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Start Your Business Success Stories

Geeky Girl Reality on Staying Dedicated to Your Audience

How to Stay Dedicated to Your Audience
Credit: Geeky Girl Reality

In 2015, Andrea Lewis, strategic adviser for Geeky Girl Reality, noticed how crucial it was to support women in STEM, and how many scholarships, awards, hackathons, corporate programs and specific efforts there were available to them – often without their knowledge.

As a "geeky girl" herself, Lewis wanted to use her experiences, insights and knowledge to address this call to action. She brainstormed with her junior research team, exploring ways to improve already existing women-in-STEM programs, thus creating Geeky Girl Reality, a company dedicated to helping young women start their careers in this industry.

"Upon our first look at the data, we immediately saw the need to showcase all the STEM programs and opportunities emerging," said Lewis. "In 2017, we launched the Geeky Girl website with a list of 'gigs' – be it scholarships, internships, all the things the 'in-between' young woman interested in STEM might need."

Today, Geeky Girl Reality's goals remain the same: to support and advance women in STEM. Here's why and how they stay dedicated to their audience and what you as an entrepreneur can learn from them.

The best way to ensure your business stands out to your target audience is by choosing an issue close to your heart and finding ways to solve it.

Take Lewis, for instance, she drew from her personal experiences and became the resource she once needed as a young woman in STEM so that she could help others in her shoes achieve their dreams.

"It is well documented that the gender gap is slow to be closed, so we decided to use our skills and knowledge in STEM areas to support girls who might feel the world is a bit unfair," Lewis said. "Our research gathers stories from young women about their life experience. We have replies from young women around the world. They all crave to know what opportunities are out there that might fuel their STEM passion."

If you identify a gap you're interested in bridging, support those affected by it. Gather like-minded individuals with the same drive to help. Join local groups. Volunteer your time. Offer funding. Use these proactive measures to create a business that will make a difference.

There will never be too many organizations dedicated to the specific problem you're looking to solve. Lewis noted that "if there are 100 women-in-STEM programs, then we need 1,000. And if there are 1,000, then we need 10,000."

The same goes for any social issue. Never give the excuse that "enough companies already exist with this motive" or "there are too many competitors with the same plan." No one has the exact experiences you have, and, therefore, no one can create the exact business you create. Channel your passion into the business, and you'll find success – and help others do the same – in no time.

Once you know the issue you want to address, you should then determine who your target audience will be and what they'll need from you.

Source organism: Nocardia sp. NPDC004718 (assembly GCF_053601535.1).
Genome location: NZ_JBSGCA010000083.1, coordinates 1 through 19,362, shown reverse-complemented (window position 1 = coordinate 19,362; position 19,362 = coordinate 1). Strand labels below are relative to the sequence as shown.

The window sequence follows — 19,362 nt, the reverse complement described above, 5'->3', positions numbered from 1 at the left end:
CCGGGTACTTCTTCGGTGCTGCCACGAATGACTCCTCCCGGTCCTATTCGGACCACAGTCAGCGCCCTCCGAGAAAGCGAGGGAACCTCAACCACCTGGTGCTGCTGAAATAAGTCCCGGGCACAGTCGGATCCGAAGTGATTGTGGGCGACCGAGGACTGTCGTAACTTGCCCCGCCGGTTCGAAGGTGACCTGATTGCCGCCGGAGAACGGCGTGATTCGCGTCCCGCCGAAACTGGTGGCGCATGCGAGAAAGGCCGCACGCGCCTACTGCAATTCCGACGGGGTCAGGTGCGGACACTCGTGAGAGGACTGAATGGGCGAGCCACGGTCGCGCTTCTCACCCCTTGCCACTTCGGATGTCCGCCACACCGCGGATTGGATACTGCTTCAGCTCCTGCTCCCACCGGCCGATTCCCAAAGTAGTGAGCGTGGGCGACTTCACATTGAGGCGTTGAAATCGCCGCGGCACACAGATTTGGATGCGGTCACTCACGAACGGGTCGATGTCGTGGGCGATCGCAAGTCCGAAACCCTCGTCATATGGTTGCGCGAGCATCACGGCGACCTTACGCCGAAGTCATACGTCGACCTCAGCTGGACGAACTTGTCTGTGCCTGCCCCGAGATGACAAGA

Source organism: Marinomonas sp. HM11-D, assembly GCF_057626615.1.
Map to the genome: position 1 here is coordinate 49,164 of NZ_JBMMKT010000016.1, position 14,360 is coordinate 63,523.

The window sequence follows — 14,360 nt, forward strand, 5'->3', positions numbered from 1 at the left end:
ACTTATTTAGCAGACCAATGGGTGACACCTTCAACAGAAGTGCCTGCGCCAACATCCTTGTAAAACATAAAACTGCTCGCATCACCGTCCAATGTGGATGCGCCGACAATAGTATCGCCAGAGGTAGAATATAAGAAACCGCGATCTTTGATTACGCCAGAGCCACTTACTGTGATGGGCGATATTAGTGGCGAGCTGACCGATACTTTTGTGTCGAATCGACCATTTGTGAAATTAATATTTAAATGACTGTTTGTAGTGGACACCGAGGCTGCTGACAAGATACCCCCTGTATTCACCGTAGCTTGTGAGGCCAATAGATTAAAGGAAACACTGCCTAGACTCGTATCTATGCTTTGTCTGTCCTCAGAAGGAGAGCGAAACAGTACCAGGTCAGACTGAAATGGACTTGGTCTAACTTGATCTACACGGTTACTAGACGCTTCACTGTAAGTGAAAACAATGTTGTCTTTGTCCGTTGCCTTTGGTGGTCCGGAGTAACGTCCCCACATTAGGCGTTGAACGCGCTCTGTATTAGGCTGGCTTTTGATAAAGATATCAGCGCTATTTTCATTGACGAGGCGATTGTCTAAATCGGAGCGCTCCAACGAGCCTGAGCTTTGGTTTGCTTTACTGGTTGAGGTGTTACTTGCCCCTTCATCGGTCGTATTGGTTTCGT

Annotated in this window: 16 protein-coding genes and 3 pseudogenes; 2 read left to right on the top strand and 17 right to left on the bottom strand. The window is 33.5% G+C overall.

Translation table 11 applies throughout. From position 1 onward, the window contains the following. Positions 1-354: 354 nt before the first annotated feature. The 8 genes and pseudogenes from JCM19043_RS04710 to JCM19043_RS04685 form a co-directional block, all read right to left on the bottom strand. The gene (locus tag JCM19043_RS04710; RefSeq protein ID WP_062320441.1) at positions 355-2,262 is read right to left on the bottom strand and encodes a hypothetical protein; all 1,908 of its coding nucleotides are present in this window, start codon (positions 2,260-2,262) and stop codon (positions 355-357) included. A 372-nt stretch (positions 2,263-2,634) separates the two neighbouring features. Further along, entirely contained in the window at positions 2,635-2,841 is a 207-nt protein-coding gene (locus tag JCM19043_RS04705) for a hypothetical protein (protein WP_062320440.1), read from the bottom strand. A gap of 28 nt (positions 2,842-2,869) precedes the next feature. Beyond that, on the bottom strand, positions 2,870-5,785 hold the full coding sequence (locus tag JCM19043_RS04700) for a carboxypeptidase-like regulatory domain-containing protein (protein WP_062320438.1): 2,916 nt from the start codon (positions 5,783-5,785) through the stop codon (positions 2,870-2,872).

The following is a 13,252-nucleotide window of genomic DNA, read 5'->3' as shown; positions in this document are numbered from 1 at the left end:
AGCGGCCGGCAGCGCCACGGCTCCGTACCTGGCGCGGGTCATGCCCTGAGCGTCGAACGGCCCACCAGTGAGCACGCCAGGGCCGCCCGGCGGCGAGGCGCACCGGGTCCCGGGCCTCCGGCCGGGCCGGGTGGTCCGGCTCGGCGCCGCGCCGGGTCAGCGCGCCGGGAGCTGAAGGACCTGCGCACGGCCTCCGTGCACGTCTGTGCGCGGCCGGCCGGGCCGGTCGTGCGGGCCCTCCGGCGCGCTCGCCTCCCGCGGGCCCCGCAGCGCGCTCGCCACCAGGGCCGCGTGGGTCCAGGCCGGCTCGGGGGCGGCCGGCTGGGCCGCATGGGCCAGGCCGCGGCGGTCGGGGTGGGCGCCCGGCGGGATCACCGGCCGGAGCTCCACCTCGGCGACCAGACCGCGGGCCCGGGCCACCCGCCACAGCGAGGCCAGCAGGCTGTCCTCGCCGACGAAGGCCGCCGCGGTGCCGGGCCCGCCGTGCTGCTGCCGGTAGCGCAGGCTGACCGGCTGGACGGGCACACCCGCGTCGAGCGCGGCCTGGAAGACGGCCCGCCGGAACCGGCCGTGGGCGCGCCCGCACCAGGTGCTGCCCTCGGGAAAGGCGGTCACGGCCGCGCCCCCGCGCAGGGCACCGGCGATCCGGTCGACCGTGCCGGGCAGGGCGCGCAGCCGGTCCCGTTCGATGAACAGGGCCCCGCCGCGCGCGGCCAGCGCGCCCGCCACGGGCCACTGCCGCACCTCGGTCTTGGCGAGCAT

For example, "Our target audience is that woman in STEM when she is just a 'geeky girl,'" Lewis said. "Perhaps she's at university and looking for work or just about to go to university ... She loves science or tech, or math or biology, and her passion for geeky things is so natural that it can only burn brighter with encouragement and support."

Lewis explained that GGR invests in this demographic because they are the future of women in STEM. In other words, "She was me, and I was her," she said.

It helps to relate to your audience on a personal level. You should care about them, understand their struggles and support them through it the way you would've wanted someone to help you with your past self.

Once you choose your audience, it's crucial that you dedicate yourself to them for the long run. This shouldn't be difficult, as they will likely show their support for your mission as much as you show yours for theirs, and, together, you will create a sense of community.

"We receive a great deal of praise and support when we share our mission and our research report, so it reinforces our belief and pushes us further," said Lewis. "We see the young women who engage on our site, and we read the amazing personal stories they share with us … The passion from their experience makes it impossible to lose sight of why we are doing it."

Work until you receive that same feedback – until you notice a shift in the right direction. Then use that as passion to keep working. "Any real social change takes time," said Lewis. "Look at where we are with gender equality and inclusiveness in general; it will take many organizations and time to make an impact."

You don't want to make progress and then remain at a standstill, stopping your efforts short once you reach a comfortable level. Always push boundaries, and ask yourself what more you can do for your audience and, in turn, for yourself.

Sammi Caramela

Sammi Caramela has always loved words. When she isn't working as a Business.com and Business News Daily staff writer, she's writing (and furiously editing) her first novel, reading a YA book with a third cup of coffee, or attending local pop-punk concerts. Sammi loves hearing from readers - so don't hesitate to reach out! Check out her short stories in Night Light: Haunted Tales of Terror, which is sold on Amazon.